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Fascism

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Image Credit While the term “fascism” has been around quite some time, it has enjoyed a resurgence proportional to the attention given to the alt right. Since the term has a strong negative connotation it is used across the American political spectrum in attempts to cast opponents in a negative light. Both Bush and Obama were called fascists. Trump’s detractors and supporters now regularly use the term on each other. But what is fascism? One obvious philosophical problem, as noted by John Locke, is that “people can apply sounds to what ideas he thinks fit, and change them as they please.” The problem is that this can lead to unintentional confusion and intentional misuses. Locke’s solution was practical: when making inquiries “we must determine what we mean and thus determine when it is and is not the same.” Honest people have excellent reason to agree on the meanings of terms (or at least lay out the boundaries of the discussion), deceivers have excellent reasons to shift meanings as they wish. As such, those interested in an honest consideration of fascism can disagree but will at least endeavor to be consistent and clear in their usage of the term. I can also use a stop sign analogy. While the American stop sign is a red octagon with “stop” in white letters, this could be changed to a purple square with the symbol of a hand in the center. Or an orange circle. Or almost anything. But we did to agree on what the sign will be in order to afford traffic accidents. The same holds for defining terms. One obvious place to seek the meaning of “fascism” is to look at what paradigm fascists and fascist thinkers assert it to be. As such, Benito Mussolini and Giovanni Gentile provide a good starting point. I am obviously open to good faith disagreement. One aspect of classic fascism is the rejection of peace. As the classic fascist sees it, perpetual peace is impossible. If it were possible, it would be undesirable. War is seen as good because it energizes. . .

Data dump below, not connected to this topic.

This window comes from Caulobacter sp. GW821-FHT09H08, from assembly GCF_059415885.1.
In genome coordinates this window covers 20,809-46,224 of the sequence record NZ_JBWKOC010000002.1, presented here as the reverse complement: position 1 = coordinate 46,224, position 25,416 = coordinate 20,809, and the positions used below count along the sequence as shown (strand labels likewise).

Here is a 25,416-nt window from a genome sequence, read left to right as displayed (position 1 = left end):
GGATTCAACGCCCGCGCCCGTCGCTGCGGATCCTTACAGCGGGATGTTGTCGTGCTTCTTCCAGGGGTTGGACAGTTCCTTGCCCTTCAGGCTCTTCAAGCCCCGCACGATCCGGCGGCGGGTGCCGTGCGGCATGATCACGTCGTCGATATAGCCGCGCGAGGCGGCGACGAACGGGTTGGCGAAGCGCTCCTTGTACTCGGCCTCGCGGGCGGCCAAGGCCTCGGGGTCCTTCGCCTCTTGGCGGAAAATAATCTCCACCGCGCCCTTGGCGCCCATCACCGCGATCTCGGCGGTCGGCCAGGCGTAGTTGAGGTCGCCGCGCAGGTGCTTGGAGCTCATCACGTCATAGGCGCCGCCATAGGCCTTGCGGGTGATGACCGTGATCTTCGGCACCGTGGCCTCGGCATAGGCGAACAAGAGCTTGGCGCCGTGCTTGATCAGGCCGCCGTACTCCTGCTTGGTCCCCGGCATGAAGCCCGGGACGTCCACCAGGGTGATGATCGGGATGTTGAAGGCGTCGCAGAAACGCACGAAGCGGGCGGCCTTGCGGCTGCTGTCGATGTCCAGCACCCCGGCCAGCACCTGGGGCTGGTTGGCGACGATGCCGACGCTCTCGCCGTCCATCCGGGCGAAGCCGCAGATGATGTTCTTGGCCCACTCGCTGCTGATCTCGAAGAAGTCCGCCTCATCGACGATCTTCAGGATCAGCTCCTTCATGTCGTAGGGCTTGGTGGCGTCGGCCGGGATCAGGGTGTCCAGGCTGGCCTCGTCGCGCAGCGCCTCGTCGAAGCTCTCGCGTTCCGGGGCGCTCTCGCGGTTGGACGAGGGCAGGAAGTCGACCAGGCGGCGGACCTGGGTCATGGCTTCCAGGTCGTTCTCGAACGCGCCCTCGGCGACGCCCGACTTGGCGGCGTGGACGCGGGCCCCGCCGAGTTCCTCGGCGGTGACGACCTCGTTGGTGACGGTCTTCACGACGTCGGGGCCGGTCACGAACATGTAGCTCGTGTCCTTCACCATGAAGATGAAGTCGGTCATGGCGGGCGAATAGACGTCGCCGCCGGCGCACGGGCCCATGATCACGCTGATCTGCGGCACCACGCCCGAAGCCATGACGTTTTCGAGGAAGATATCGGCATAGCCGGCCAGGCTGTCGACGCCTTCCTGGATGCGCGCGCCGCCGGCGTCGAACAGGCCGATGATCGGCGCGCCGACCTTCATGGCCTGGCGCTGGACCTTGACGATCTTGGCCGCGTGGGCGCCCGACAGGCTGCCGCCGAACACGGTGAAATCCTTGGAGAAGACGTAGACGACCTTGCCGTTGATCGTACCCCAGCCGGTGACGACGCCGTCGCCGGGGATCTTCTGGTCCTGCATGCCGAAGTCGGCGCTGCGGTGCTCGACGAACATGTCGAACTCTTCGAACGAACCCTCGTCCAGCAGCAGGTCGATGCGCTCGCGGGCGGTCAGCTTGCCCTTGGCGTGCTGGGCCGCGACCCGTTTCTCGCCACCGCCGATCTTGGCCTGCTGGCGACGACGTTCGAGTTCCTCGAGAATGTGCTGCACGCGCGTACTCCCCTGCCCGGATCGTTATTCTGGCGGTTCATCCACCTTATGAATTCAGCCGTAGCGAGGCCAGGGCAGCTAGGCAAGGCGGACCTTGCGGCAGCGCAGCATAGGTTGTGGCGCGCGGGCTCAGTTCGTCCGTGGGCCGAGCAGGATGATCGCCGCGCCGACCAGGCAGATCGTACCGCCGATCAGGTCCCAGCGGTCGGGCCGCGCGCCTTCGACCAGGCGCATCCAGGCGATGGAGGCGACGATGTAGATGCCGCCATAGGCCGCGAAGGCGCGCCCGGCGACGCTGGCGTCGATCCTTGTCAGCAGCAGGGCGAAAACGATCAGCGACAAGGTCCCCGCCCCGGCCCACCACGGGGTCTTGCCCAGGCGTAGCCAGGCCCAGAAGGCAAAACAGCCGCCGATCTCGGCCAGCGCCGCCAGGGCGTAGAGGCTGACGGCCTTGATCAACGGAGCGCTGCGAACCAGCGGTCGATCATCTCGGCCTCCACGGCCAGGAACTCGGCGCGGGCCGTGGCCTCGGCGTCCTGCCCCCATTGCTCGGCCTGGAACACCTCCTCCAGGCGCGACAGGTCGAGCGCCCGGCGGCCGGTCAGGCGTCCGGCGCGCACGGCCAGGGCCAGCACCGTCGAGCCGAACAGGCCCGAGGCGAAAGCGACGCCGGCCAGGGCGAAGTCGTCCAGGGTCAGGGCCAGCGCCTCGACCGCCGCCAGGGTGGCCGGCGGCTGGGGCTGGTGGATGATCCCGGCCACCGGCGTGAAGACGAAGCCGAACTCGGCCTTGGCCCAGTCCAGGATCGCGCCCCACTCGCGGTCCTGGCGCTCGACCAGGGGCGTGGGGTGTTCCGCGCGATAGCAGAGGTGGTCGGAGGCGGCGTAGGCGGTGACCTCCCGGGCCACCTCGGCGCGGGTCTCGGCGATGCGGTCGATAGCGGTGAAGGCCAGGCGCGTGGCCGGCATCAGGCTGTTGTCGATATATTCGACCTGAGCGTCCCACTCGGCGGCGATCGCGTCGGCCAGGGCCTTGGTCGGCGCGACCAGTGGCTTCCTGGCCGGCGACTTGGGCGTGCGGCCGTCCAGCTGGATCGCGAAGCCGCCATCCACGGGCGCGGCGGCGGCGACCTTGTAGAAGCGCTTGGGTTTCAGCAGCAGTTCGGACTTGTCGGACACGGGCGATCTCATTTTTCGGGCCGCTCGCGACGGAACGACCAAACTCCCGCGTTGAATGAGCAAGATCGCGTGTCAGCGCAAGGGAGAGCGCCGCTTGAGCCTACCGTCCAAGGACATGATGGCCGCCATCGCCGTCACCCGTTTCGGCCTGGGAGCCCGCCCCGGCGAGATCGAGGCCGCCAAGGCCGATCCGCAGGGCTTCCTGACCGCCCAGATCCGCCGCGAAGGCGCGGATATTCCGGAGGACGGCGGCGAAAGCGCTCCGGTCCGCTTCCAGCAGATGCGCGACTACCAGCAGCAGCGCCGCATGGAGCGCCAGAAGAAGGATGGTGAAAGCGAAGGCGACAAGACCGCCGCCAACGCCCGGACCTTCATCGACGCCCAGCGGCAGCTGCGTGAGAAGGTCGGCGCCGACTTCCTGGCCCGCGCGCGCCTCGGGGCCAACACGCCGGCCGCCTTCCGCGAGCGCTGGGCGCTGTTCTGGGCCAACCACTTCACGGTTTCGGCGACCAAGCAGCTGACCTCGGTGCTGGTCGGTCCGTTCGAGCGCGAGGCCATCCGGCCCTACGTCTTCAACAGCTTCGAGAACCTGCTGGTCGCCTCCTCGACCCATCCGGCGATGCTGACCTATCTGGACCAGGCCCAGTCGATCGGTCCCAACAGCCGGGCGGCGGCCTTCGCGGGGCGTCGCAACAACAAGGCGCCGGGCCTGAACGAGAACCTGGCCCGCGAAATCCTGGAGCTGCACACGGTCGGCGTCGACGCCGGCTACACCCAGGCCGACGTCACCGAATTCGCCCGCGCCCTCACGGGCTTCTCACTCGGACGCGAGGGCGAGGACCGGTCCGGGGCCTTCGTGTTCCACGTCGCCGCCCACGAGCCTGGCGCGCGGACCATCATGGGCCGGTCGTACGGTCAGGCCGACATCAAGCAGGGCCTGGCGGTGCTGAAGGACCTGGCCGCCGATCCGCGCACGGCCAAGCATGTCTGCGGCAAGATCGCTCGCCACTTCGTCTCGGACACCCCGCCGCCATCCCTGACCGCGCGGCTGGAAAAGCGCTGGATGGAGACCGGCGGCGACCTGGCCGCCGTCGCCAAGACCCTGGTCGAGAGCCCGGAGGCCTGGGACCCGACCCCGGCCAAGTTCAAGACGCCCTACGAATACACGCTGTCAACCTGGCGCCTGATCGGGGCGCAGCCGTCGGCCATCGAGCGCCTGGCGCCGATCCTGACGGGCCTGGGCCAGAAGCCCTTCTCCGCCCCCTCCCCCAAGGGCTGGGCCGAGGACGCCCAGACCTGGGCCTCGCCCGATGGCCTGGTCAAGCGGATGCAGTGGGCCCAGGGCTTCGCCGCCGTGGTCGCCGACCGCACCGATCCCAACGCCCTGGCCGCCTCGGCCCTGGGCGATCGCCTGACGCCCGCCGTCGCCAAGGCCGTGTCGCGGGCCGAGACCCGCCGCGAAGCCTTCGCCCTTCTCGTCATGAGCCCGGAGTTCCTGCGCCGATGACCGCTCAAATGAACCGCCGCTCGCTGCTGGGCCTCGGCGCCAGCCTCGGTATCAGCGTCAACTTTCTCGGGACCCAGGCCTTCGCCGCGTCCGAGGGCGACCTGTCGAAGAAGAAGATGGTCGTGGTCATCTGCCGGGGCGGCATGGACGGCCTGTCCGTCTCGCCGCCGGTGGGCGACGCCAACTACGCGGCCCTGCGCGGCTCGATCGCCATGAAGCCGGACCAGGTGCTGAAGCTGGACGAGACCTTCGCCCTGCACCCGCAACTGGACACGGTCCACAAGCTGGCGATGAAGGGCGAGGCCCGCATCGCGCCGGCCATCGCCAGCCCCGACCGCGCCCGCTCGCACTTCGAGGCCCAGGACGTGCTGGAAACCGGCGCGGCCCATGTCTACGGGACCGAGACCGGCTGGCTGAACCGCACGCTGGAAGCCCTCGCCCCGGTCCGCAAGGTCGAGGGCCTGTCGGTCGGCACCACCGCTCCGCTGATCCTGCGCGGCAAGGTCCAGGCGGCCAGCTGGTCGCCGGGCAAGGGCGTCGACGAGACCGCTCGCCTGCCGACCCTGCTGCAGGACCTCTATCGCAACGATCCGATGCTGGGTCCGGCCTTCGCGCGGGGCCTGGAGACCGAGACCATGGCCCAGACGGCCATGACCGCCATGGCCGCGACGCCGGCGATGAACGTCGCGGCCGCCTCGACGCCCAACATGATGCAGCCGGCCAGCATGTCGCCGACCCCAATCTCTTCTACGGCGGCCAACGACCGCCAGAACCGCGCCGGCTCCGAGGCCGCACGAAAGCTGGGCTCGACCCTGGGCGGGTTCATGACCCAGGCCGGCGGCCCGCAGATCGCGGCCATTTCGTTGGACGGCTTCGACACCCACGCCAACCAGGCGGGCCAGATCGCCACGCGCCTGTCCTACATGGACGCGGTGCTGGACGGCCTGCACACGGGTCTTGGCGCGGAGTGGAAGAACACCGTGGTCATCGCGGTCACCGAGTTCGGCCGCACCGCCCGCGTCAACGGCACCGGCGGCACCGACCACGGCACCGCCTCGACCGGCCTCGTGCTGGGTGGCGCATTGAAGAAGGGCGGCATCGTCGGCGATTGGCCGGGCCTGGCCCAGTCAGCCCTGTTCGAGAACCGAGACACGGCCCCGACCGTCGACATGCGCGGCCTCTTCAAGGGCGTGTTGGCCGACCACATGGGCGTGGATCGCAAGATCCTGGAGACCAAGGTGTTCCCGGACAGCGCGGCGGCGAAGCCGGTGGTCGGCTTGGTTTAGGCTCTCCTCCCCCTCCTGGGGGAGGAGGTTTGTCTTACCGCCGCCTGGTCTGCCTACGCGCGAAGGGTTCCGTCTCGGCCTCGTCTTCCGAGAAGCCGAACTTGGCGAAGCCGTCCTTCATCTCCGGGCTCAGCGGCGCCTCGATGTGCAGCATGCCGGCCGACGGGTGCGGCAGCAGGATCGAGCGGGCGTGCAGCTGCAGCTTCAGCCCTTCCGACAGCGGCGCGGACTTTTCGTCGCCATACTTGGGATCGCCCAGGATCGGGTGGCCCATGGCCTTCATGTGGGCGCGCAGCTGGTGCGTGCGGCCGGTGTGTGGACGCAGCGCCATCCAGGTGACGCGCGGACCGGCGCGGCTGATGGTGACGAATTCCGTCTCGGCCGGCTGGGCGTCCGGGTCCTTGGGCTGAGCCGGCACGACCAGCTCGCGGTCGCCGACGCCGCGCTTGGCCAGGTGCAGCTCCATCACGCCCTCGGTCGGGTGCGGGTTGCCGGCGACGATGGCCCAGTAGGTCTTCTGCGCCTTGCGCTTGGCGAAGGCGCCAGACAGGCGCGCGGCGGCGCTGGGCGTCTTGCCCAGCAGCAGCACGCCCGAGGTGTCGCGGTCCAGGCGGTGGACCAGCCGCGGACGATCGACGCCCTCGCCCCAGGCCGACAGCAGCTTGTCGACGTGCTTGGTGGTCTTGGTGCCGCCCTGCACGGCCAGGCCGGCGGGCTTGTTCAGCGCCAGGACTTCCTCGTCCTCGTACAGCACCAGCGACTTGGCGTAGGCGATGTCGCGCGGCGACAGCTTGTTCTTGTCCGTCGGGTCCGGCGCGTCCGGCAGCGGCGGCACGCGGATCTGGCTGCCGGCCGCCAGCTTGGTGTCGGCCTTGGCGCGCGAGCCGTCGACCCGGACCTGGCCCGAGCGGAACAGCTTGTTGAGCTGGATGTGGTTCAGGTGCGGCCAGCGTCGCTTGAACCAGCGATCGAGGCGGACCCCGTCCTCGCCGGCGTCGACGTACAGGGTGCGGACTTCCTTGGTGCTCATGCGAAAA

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News source: A Philosopher's Blog

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